The Gundagai Independent and Pastoral, Agricultural & Mining Advocate, Sat 11 Mar 1899 1
AT the Tumut Police Court on Wednesday, a serious charge was preferred against an Indian hawker, named Mann Singh, who was charged with committing an unnatural offence upon a boy.
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The Wagga Wagga Advertiser, Tue 14 Mar 1899 2
NEWS IN BRIEF.
AT Tumut last Thursday Mann Singh, an Indian hawker, was committed for trial on a charge of a serious kind.
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The Gundagai Times and Tumut, Adelong, and Murrumbidgee District Advertiser, Tue 14 Mar 1899 3
LATEST LOCAL AND GENERAL
A DREADFUL OFFENCE.—On Thursday last, at the Tumut Police Court, before Messrs Newman and Sanderson, JsP, Mann Singh, an Indian, was charged with an attempt to commit an unnatural offence on a lad named Fred Korn, aged 14 years. Mr Emanuel appeared for the defence, and Senior-Sergeant Rootes prosecuted. Evidence taken was of a most revolting nature, and quite unfit for publication, the case having been conducted with closed doors. Accused was committed for trial, bail allowed, himself in £50, and tow sureties of £25 each.
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The Gundagai Times and Tumut, Adelong, and Murrumbidgee District Advertiser, Fri 17 Mar 1899 4
SPARKS FROM THE ANVIL.
UNPUBLISHABLE! This is the label attached by the press to the evidence in the case of the Indian, Mann Singh, who was committed for trial by the Tumut Bench last week for an alleged unnatural offence upon a boy, aged 14. And this is how the Asiatic curse constantly protrudes itself upon Australians. I am glad to see that in commenting upon the case the Tumut Times has emerged from its usual neutral, timid policy, and has spoken against the indiscriminate issue of hawkers’ licenses to theses itinerant pedlars, who have made a crusade upon the Australian bush to terrorise the defenceless wives of our settlers. Even though the action is confined to a few respectable papers who will solidly express their abhorrence to the inroads of the Asiatics upon our customs, I hope that the key-note struck by the Gundagai Times some time ago, and which was taken up by the Albury Border Post and several city and country organs, will be sounded throughout the land, until this dreaded (?) (?) is removed from the lives of the poor women in the bush, the solitude of whose existence is sufficient penance, without being offensively domineered over, threatened, and grinned at by a herd of white-teethed brutes.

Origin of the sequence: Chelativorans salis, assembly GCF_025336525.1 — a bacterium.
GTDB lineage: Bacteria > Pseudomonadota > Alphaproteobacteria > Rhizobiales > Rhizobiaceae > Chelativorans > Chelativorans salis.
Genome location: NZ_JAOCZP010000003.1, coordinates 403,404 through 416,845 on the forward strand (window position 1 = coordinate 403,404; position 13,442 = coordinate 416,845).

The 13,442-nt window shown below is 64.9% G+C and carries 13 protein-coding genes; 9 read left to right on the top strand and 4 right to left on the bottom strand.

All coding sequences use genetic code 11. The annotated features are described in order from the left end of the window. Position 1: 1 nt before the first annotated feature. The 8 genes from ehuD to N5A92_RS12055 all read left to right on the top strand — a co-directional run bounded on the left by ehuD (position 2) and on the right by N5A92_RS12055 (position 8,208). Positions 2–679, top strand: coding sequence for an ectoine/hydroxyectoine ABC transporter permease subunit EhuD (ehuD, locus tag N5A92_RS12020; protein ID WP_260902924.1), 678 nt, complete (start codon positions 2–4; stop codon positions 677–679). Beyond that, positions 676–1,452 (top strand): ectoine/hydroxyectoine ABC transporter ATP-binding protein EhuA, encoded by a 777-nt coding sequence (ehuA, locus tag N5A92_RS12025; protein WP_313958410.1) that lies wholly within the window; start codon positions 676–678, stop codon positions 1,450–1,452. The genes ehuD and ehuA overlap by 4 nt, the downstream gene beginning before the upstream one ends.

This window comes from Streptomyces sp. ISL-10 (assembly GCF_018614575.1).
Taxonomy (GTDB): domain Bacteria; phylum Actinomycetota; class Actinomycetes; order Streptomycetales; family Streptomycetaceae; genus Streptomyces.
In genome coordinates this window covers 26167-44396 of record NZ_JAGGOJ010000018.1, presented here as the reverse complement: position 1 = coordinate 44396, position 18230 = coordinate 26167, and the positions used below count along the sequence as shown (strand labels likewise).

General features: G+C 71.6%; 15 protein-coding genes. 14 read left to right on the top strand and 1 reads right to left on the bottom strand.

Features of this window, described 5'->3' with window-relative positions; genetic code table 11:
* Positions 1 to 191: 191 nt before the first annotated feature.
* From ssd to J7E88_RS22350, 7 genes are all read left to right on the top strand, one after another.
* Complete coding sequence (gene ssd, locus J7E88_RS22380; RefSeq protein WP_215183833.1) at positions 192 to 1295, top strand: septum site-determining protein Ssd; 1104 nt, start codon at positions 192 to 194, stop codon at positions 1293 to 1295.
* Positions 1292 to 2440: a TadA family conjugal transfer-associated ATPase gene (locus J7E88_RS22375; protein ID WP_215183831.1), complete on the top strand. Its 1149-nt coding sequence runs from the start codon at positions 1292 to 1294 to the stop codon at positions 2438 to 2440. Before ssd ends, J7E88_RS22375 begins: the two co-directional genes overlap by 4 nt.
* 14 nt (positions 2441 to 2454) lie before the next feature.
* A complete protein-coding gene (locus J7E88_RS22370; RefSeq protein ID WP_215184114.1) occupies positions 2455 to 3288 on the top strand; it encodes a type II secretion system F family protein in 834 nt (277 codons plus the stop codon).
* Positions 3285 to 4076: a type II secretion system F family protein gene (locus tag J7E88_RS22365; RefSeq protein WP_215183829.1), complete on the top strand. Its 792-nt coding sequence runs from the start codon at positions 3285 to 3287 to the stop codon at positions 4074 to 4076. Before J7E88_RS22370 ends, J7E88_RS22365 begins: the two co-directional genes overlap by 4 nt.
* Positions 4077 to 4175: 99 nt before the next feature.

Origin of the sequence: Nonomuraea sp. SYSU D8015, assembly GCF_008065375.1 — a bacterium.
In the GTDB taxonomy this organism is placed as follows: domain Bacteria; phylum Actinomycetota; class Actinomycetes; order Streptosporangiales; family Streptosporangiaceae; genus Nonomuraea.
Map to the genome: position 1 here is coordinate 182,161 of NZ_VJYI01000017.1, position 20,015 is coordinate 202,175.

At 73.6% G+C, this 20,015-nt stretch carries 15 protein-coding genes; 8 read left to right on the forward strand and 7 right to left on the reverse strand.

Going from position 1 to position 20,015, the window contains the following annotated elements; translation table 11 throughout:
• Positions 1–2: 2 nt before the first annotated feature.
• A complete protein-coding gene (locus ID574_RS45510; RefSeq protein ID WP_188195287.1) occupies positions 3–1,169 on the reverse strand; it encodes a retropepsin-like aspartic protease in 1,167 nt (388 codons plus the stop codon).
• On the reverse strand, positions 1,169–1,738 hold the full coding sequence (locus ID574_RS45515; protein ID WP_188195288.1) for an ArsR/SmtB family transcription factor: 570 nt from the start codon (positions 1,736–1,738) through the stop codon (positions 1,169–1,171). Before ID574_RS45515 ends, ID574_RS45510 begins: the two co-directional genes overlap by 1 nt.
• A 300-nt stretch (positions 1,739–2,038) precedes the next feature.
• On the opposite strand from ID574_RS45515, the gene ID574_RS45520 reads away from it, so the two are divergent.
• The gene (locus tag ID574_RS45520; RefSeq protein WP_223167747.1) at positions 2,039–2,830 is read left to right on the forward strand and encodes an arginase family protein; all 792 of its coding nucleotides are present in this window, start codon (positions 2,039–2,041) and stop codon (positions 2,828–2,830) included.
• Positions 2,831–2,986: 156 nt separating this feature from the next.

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The country can do without them just as well as respectable newspapers can. Only the other day a certain Gundagai gentleman, who owns business places in the main street, refused to rent his shops to a party of Indian storekeepers, under any consideration, r any price. He is to be admired for his conduct, and I only hope the example will be copied by every owner of business premises in Sheridan-street. The gentleman who stood in his own light—from a mercenary standpoint—for the sake of principle, is more worthy of admiration than though he had donated £100 to the Hospital. These Indians seek in vending their penny jim-cracks to undercut the legitimate storekeeper who aims only for a fair margin of profit. Their domestic habits are most revolting. They herd together like swine, and germinate all sorts of foul diseases. In their bartering habits its impossible to tell when you get true value. No decent person could tolerate them as neighbours, and they contribute not a cent to the maintenance of the institutions of the district from which they draw their living. Contrast them to the Chinaman, who is if anything more liberal hearted than the European. Their sole watchword is—Backsheesh! And they follow Lord Chesterfield’s advice in the getting of it. Let us give a cheer for bold Mr Smithers, SM, who once refused to renew the licenses of 200 Indian hawkers. Mr Smithers stated as his reason that they are becoming a terror in the land, but the puny law of ours compelled him to retract, and, in issuing the licenses on protest, do in a court of justice an action diametrically opposed to his conscience.